JUSTICE KAGAN: . . . this is not a magic words requirement. . . . aren’t you really making it into a magic words requirement? . . . [After a catch-all clause], wouldn’t you have something that says but not Indian tribes? Or at least wouldn’t you have said to yourself: You know, if we put in a catch-all clause after we list all these governments, somebody is going to think that includes Indian tribes. . . . If you were really meaning to exclude Indian tribes, you wouldn’t have said here are the governments, dah-dah, dah-dah, dah-dah, and everything else that we can think of. [at 13-16]

JUSTICE ALITO: Well, what percentage of the people who are actually running this business are tribal members? . . . Do you dispute the facts that are set out in Respondent’s brief about what was done to his client that even after he filed the bankruptcy petition and notified Lendgreen that he had done so, they continued to contact him, and he attempted to commit suicide, and even when he was in the hospital after this unsuccessful attempt, they were calling him at the hospital to collect this loan?  . . . It doesn’t think it’s obligated to abide by the automatic stay? [at 20-21]

JUSTICE SOTOMAYOR: . . . If they retain tribal immunity, they would be immune from avoidance actions seeking to undo fraudulent transfers of money. . . . Why would Congress want to try to keep fraudulent transfers of millions of dollars? . . . Tell me why Congress would want to leave that unclear. . . .  That is clearly perplexing in this statute because you’re absolutely right, in every other situation, it has listed Indian tribes when intended. So that is very, very puzzling. . . . is the structure of this so clear that it was meant to include them? [at 23-25]

JUSTICE GORSUCH: . . . I think the gist of some of the questions is, while prevailing here would advantage the tribe, obviously, in terms of monetary claims against it, that it would also mean that you’d lose certain benefits for tribes.  And on a net basis, could Congress have been concerned that, you know, the rule you’re asking for will hurt rather than help tribes? . . . [All the amici briefs] are lined up on your side. I don’t see any amici on the other side for the tribes.  [at 28-29]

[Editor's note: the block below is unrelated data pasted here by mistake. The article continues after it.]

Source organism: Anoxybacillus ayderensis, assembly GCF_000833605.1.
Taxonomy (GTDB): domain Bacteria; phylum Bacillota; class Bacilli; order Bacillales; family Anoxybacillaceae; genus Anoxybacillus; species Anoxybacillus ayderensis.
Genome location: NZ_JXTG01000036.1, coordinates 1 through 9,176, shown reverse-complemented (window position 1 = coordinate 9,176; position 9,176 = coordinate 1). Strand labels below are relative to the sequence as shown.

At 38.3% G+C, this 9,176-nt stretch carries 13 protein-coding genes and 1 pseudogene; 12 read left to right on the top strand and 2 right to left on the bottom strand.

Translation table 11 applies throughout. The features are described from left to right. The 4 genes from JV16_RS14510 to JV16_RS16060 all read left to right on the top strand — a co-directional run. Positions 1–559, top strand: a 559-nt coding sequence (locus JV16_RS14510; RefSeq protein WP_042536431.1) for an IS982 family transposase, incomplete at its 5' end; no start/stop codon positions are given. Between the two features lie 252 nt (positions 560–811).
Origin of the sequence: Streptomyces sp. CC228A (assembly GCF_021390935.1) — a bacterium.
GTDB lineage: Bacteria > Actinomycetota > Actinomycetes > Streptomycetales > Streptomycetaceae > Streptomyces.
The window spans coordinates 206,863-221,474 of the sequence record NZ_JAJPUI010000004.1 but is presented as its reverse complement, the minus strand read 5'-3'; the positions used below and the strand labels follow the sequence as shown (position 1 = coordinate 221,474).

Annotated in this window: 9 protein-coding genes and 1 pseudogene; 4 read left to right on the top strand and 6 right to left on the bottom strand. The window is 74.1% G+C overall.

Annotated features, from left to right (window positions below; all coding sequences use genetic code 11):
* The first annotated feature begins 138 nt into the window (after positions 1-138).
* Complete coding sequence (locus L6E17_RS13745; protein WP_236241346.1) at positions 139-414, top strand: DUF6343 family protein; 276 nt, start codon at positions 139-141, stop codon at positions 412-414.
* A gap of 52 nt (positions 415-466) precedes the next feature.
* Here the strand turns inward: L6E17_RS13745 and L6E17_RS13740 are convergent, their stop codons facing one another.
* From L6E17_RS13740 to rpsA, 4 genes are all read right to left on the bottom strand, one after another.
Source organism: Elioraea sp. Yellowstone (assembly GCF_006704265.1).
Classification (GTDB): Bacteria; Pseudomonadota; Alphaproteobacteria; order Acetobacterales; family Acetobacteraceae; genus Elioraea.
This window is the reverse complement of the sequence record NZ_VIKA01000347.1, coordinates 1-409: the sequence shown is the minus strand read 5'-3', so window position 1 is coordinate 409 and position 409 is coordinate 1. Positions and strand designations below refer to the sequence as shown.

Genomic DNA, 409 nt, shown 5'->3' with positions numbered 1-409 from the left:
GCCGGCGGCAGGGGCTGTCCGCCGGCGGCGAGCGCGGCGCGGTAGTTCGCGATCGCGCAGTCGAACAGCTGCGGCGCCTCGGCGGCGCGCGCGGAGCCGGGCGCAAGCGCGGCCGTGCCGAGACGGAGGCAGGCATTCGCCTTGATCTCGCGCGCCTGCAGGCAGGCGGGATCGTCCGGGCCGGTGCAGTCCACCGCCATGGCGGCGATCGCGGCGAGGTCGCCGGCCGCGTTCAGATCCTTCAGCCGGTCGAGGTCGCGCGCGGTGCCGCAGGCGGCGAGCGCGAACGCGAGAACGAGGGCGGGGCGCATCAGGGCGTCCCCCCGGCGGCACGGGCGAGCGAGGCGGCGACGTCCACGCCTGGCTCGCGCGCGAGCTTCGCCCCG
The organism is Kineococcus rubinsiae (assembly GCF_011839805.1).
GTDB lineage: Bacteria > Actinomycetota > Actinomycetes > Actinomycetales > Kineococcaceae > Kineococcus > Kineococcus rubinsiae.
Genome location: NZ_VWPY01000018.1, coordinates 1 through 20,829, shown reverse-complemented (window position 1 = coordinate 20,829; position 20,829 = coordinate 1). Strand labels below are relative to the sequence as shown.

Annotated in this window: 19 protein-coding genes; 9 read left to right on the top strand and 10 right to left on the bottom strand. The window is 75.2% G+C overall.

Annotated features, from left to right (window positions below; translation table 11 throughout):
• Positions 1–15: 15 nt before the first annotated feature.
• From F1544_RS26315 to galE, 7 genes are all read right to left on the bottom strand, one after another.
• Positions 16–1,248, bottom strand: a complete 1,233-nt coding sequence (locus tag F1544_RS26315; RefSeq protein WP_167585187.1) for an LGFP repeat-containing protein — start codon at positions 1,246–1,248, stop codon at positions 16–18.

JUSTICE JACKSON: And the other governments have sovereign immunity as well. I mean, the thing that I’m struggling with is that all of the passion about sovereign immunity and not abrogating lightly, I think, would make more sense at least to me if we didn’t have a clear statement that Congress was interested in abrogating sovereign immunity. It sort of goes back to Justice Barrett’s original point, which was it sounds like you’re asking for a special, separate rule that preserves the sovereign immunity of tribes in a circumstance in which Congress has clearly indicated that it wants to abrogate the sovereign immunity of governments. [at 32]


The U.S. Supreme Court has a tough call to make here.

It will be interesting to see what they do.


Footnote 1.  11 U.S.C. § 106(a) provides: “(a) Notwithstanding an assertion of sovereign immunity, sovereign immunity is abrogated as to a governmental unit to the extent set forth in this section with respect to the following: (1) Sections . . . 362 . . . of this title.”

Footnote 2.  11 U.S.C. § 101(27) provides; “The term ‘governmental unit’ means United States; State; Commonwealth; District; Territory; municipality; foreign state; department, agency, or instrumentality of the United States (but not a United States trustee while serving as a trustee in a case under this title), a State, a Commonwealth, a District, a Territory, a municipality, or a foreign state; or other foreign or domestic government.”